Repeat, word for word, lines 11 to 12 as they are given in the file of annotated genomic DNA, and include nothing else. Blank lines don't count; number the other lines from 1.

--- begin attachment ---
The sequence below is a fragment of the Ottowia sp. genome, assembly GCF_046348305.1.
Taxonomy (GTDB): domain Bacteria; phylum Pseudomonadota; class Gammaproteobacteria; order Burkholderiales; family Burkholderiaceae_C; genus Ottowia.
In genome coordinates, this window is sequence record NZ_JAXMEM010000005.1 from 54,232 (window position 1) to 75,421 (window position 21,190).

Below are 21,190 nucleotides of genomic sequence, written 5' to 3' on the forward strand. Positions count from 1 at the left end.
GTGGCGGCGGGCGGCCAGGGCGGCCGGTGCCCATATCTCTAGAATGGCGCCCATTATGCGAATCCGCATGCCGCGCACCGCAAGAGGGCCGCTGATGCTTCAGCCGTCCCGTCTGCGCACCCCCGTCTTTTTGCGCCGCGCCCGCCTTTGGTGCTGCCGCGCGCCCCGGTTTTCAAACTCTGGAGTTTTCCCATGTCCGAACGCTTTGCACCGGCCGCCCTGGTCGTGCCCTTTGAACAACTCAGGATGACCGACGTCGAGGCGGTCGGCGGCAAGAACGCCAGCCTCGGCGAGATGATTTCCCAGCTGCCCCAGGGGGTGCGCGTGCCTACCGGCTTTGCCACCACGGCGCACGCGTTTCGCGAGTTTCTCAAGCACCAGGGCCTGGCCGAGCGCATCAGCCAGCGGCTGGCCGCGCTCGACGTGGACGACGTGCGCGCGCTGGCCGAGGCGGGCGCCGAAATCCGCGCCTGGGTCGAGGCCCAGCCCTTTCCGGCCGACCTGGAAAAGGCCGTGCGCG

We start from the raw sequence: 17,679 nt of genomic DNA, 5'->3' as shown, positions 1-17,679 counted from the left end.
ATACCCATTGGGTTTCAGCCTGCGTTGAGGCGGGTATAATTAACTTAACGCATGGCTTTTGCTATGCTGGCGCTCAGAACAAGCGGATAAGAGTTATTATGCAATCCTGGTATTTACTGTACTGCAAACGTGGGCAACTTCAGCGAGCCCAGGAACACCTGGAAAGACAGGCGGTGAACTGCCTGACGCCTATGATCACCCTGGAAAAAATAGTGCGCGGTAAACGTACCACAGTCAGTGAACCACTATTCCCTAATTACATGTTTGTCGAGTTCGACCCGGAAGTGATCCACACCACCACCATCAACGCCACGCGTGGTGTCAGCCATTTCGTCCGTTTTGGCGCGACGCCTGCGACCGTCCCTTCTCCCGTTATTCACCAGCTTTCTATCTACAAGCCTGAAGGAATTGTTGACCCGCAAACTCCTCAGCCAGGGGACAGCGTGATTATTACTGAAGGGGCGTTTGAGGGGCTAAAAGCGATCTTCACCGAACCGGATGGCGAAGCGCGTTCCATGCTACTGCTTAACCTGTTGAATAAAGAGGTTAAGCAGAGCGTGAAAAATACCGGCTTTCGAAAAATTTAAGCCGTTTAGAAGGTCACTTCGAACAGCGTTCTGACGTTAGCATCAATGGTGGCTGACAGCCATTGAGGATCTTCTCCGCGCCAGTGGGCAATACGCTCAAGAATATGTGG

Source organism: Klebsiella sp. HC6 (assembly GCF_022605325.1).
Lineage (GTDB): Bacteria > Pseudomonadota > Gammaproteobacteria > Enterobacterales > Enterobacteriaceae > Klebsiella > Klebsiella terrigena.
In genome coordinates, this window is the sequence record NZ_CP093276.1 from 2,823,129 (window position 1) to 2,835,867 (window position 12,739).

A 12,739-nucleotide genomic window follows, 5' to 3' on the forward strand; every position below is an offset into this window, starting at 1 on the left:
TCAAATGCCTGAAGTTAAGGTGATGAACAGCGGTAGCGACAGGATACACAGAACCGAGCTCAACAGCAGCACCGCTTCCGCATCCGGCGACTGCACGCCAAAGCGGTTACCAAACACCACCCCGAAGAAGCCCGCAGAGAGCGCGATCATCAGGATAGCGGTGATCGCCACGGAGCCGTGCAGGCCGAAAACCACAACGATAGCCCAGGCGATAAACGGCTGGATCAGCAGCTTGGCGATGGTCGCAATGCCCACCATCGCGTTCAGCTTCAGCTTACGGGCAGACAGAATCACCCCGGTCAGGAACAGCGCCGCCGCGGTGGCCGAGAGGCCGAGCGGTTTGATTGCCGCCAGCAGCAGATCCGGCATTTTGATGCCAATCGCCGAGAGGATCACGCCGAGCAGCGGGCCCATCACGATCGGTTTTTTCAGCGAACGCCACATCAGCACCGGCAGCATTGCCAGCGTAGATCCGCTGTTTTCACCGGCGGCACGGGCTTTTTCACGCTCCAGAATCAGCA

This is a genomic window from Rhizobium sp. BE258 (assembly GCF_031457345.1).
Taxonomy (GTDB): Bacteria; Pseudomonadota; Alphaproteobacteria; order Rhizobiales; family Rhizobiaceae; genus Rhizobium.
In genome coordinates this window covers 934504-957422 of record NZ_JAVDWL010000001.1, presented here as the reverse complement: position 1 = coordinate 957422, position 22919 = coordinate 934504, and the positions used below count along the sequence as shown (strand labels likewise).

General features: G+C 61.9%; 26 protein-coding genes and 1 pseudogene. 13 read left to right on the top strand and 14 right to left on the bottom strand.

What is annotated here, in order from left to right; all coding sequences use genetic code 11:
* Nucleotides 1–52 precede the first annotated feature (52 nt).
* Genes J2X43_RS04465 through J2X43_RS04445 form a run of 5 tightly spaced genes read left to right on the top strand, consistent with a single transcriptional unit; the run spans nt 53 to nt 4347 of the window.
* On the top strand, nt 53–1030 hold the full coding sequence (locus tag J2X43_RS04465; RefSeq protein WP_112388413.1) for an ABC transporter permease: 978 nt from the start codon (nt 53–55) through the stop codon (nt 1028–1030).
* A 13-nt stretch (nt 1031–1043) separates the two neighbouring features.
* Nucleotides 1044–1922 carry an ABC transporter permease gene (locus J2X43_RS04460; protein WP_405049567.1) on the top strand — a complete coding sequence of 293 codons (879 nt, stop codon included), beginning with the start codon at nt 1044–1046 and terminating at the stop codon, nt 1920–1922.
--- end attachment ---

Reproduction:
A 12,739-nucleotide genomic window follows, 5' to 3' on the forward strand; every position below is an offset into this window, starting at 1 on the left:
TCAAATGCCTGAAGTTAAGGTGATGAACAGCGGTAGCGACAGGATACACAGAACCGAGCTCAACAGCAGCACCGCTTCCGCATCCGGCGACTGCACGCCAAAGCGGTTACCAAACACCACCCCGAAGAAGCCCGCAGAGAGCGCGATCATCAGGATAGCGGTGATCGCCACGGAGCCGTGCAGGCCGAAAACCACAACGATAGCCCAGGCGATAAACGGCTGGATCAGCAGCTTGGCGATGGTCGCAATGCCCACCATCGCGTTCAGCTTCAGCTTACGGGCAGACAGAATCACCCCGGTCAGGAACAGCGCCGCCGCGGTGGCCGAGAGGCCGAGCGGTTTGATTGCCGCCAGCAGCAGATCCGGCATTTTGATGCCAATCGCCGAGAGGATCACGCCGAGCAGCGGGCCCATCACGATCGGTTTTTTCAGCGAACGCCACATCAGCACCGGCAGCATTGCCAGCGTAGATCCGCTGTTTTCACCGGCGGCACGGGCTTTTTCACGCTCCAGAATCAGCA